If you've ever gone to the grocery store when you're hungry, you know what a big mistake that can be. You might have a list that only has three or four items on it, but when your hunger takes over, your shopping cart can fill up in no time flat. At best, you spend more than you had planned for things that you probably don't really need. Yet the clincher is that a lot of the time, not only do you come home with all this extra stuff, but you also find that you forgot to get one of the items that took you to the store in the first place.

A similar thing can happen with your savings goals. For instance, in saving for retirement, it may have taken you quite a bit of time and effort to get up the nerve to make that first IRA contribution or to sign up for your employer's retirement plan. Paycheck after paycheck, year after year, you may have sacrificed some things you would have enjoyed doing now in order to save enough money to keep adding to those retirement funds. At first, the slow growth in your account balances may have made you wonder why you were going to all the trouble. After time, though, those small regular contributions, along with interest, dividends, and capital appreciation, added up to a pretty substantial amount of money. You probably found yourself much closer to achieving your goals than you would have thought possible.

If you've made it this far toward your savings goals, stop and pat yourself on the back -- you're doing great. Now that you have a regular plan in place to make additions to your savings, the key to success is making sure that you don't get distracted from your primary goals.

They don't make it easy
Unfortunately, there's no shortage of distractions when it comes to money. Ever since you decided to start saving part of your income, you've had to overcome the usual competing interests for your money, such as your regular living expenses, favorite hobbies, and occasional expenses like travel and vacation costs. However, now that you've built up a bit of a nest egg for your savings goals, you may find that you have to resist additional temptations that you didn't have before.

Again, consider saving for retirement. Most people save for retirement using one of two tax-favored investment vehicles: an IRA or an employer-sponsored retirement plan like a 401(k). If the government said that you absolutely may not take any withdrawals from your retirement account for any reason other than retirement expenses, then it would be easy to maintain your discipline; once you made your deposit into your retirement account, you wouldn't be able to touch it until you retired. Tougher rules would protect you from yourself and your temptations.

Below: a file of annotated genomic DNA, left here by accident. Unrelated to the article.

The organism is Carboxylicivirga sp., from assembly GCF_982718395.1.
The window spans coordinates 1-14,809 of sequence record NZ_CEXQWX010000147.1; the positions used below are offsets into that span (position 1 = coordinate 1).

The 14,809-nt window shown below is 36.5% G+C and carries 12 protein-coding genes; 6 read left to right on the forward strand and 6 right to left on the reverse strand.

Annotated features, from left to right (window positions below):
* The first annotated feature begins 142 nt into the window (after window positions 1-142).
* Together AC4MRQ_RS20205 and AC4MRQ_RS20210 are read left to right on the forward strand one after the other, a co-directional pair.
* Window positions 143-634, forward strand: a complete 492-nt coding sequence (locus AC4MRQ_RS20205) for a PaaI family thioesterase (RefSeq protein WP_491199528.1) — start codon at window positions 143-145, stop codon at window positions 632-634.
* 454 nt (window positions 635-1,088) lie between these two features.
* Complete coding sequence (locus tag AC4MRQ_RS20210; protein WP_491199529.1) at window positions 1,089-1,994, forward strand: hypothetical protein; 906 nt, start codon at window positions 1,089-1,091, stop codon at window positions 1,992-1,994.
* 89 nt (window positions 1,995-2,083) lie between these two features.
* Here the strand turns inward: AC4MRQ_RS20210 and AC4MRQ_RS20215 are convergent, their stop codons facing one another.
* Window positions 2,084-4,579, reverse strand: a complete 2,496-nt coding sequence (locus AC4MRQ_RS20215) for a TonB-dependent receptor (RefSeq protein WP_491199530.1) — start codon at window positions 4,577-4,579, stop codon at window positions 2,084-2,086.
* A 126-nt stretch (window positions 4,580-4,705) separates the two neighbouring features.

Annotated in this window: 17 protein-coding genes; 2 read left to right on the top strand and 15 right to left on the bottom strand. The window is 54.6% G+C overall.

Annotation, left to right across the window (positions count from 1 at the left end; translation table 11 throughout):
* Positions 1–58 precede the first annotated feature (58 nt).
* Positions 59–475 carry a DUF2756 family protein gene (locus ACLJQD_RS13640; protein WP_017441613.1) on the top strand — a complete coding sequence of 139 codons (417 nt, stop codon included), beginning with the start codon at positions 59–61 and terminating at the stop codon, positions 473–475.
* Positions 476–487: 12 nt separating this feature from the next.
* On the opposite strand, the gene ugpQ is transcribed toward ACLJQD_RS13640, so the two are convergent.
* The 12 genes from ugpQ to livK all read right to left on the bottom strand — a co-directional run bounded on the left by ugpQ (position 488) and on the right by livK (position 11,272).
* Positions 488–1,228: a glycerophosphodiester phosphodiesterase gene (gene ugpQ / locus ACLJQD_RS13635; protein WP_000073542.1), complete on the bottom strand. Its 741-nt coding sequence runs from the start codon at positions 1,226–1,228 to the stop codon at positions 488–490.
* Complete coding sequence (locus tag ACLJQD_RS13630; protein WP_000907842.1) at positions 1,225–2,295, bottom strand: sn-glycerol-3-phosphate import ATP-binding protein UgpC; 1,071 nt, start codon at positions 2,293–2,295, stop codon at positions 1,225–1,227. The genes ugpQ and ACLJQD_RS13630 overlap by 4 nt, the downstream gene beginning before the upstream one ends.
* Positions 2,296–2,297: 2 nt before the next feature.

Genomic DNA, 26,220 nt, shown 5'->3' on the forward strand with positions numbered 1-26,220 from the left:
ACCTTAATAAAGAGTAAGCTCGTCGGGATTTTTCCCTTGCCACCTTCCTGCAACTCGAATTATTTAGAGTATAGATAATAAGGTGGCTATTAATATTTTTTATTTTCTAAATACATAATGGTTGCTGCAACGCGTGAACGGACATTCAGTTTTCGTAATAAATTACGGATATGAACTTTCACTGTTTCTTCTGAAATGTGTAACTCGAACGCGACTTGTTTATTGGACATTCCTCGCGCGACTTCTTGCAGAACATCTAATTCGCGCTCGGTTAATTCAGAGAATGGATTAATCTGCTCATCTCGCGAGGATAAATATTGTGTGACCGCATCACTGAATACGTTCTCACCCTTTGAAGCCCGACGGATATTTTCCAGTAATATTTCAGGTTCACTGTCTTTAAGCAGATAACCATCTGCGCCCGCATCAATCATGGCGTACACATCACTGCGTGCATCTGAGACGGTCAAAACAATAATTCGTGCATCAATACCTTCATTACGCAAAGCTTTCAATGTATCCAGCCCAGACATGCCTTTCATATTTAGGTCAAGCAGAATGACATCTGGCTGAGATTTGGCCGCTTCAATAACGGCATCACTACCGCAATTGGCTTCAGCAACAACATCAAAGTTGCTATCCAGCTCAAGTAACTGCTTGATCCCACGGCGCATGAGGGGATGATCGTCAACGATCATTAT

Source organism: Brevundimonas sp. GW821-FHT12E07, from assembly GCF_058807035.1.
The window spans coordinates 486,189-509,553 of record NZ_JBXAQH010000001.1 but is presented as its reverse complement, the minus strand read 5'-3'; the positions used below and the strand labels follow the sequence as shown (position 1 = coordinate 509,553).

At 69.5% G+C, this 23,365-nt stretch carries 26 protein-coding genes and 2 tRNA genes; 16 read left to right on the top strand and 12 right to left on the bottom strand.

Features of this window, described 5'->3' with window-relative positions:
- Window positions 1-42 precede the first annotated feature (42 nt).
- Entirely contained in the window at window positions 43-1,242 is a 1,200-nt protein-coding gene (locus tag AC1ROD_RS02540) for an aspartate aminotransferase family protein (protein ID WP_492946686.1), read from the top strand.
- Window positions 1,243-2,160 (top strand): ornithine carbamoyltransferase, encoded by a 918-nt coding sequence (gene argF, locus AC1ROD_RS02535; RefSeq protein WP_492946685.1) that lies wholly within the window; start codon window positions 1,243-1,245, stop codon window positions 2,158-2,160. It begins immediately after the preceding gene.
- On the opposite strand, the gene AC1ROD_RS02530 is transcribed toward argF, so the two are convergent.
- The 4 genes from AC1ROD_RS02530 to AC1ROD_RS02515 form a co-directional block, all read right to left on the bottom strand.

Sadly, however, the rules aren't that stringent. In fact, they aren't stringent at all: You can withdraw money from an IRA at any time, and while most employer-sponsored plans have limitations on withdrawals while you are still an employee, you can usually take out up to the full amount of your plan assets once you're no longer employed by that particular company. In addition, most participants in employer-sponsored plans can take out loans from the assets they have in the plan, often in amounts of up to half of the entire account balance. As long as you meet the conditions in your specific plan, you can borrow against your 401(k) for any purpose without limitation.

You'll pay the price ... now and later
Granted, the rules do have some catches. While you can often withdraw retirement money before retirement, you have to pay tax on the amount you withdraw, and penalties will often apply. Yet there are exceptions for which you don't have to pay a penalty. You can avoid penalties on IRA withdrawals in some situations if you have to pay large medical expenses, medical insurance costs while you're unemployed, expenses for higher education for yourself or your children, or part of the purchase price for your first home. Similarly, you can avoid penalties on 401(k) withdrawals if your plan permits distributions for expenses due to a hardship, which generally includes the IRA exceptions mentioned above plus some other expenses, such as funeral expenses for a family member or home repair costs following a casualty loss.

Now few would argue that these sorts of expenses aren't important. The problem, however, is that by allowing withdrawals for these purposes, the law forgets that the whole point of individual retirement arrangements and employer-sponsored retirement plans is retirement. The lax withdrawal rules make it too easy for people to look at their retirement fund as a piggy bank that they can raid at will rather than finding other sources of money to use for other expenses.

The consequences of these withdrawals extend far into the future. For every dollar you withdraw now, you lose three things: the dollar itself, the tax and penalties on that dollar, and every bit of income and growth that dollar would have generated between now and your retirement. Just think: if you had invested that dollar in stocks like Urban Outfitters (NASDAQ:URBN) six years ago or AES (NYSE:AES) four years ago, you'd have $20 by now. For young workers with a long way to go before retirement, early withdrawals can end up costing them huge amounts of money over the remainder of their careers.

Keeping on track with your savings goals can be a big challenge. With discipline and perseverance, however, you can achieve exactly what you wanted from your savings.

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Fool contributor Dan Caplinger suffers from IBS (impulse buying syndrome) in grocery stores, but most of the time, he keeps it under control. He doesn't own shares of any companies mentioned in this article. The Fool's disclosure policy gives you just what you need.